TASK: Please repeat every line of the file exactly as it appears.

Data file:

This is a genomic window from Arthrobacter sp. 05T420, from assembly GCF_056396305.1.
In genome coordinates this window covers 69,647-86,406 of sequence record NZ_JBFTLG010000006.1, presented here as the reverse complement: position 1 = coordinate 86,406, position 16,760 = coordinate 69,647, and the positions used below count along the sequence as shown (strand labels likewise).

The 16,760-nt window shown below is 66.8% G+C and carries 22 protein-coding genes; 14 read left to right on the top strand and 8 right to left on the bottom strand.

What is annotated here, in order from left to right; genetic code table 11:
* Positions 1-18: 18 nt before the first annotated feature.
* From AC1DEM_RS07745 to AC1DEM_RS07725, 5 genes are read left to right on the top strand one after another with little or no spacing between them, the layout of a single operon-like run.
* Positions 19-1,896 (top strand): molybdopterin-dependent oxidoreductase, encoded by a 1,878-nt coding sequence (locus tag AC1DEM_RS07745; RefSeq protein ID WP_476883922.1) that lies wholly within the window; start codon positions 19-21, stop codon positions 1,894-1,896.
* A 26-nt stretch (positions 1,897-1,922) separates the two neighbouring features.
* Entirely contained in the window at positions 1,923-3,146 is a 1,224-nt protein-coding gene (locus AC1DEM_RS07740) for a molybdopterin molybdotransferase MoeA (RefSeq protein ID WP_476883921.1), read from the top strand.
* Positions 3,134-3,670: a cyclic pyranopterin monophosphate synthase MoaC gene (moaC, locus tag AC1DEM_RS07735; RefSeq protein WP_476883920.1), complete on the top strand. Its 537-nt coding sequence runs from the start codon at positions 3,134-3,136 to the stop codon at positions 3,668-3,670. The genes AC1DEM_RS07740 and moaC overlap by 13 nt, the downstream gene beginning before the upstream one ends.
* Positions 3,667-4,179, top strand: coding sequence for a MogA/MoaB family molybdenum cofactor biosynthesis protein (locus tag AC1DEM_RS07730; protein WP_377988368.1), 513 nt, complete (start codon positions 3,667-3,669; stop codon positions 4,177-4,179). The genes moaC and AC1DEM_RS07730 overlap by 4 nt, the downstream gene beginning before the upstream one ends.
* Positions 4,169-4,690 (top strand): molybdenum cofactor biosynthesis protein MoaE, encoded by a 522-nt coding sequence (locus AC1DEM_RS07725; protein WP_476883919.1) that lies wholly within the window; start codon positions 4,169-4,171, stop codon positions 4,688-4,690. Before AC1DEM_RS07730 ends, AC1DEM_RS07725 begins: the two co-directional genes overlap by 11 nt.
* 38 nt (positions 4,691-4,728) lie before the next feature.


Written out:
This is a genomic window from Arthrobacter sp. 05T420, from assembly GCF_056396305.1.
In genome coordinates this window covers 69,647-86,406 of sequence record NZ_JBFTLG010000006.1, presented here as the reverse complement: position 1 = coordinate 86,406, position 16,760 = coordinate 69,647, and the positions used below count along the sequence as shown (strand labels likewise).

The 16,760-nt window shown below is 66.8% G+C and carries 22 protein-coding genes; 14 read left to right on the top strand and 8 right to left on the bottom strand.

What is annotated here, in order from left to right; genetic code table 11:
* Positions 1-18: 18 nt before the first annotated feature.
* From AC1DEM_RS07745 to AC1DEM_RS07725, 5 genes are read left to right on the top strand one after another with little or no spacing between them, the layout of a single operon-like run.
* Positions 19-1,896 (top strand): molybdopterin-dependent oxidoreductase, encoded by a 1,878-nt coding sequence (locus tag AC1DEM_RS07745; RefSeq protein ID WP_476883922.1) that lies wholly within the window; start codon positions 19-21, stop codon positions 1,894-1,896.
* A 26-nt stretch (positions 1,897-1,922) separates the two neighbouring features.
* Entirely contained in the window at positions 1,923-3,146 is a 1,224-nt protein-coding gene (locus AC1DEM_RS07740) for a molybdopterin molybdotransferase MoeA (RefSeq protein ID WP_476883921.1), read from the top strand.
* Positions 3,134-3,670: a cyclic pyranopterin monophosphate synthase MoaC gene (moaC, locus tag AC1DEM_RS07735; RefSeq protein WP_476883920.1), complete on the top strand. Its 537-nt coding sequence runs from the start codon at positions 3,134-3,136 to the stop codon at positions 3,668-3,670. The genes AC1DEM_RS07740 and moaC overlap by 13 nt, the downstream gene beginning before the upstream one ends.
* Positions 3,667-4,179, top strand: coding sequence for a MogA/MoaB family molybdenum cofactor biosynthesis protein (locus tag AC1DEM_RS07730; protein WP_377988368.1), 513 nt, complete (start codon positions 3,667-3,669; stop codon positions 4,177-4,179). The genes moaC and AC1DEM_RS07730 overlap by 4 nt, the downstream gene beginning before the upstream one ends.
* Positions 4,169-4,690 (top strand): molybdenum cofactor biosynthesis protein MoaE, encoded by a 522-nt coding sequence (locus AC1DEM_RS07725; protein WP_476883919.1) that lies wholly within the window; start codon positions 4,169-4,171, stop codon positions 4,688-4,690. Before AC1DEM_RS07730 ends, AC1DEM_RS07725 begins: the two co-directional genes overlap by 11 nt.
* 38 nt (positions 4,691-4,728) lie before the next feature.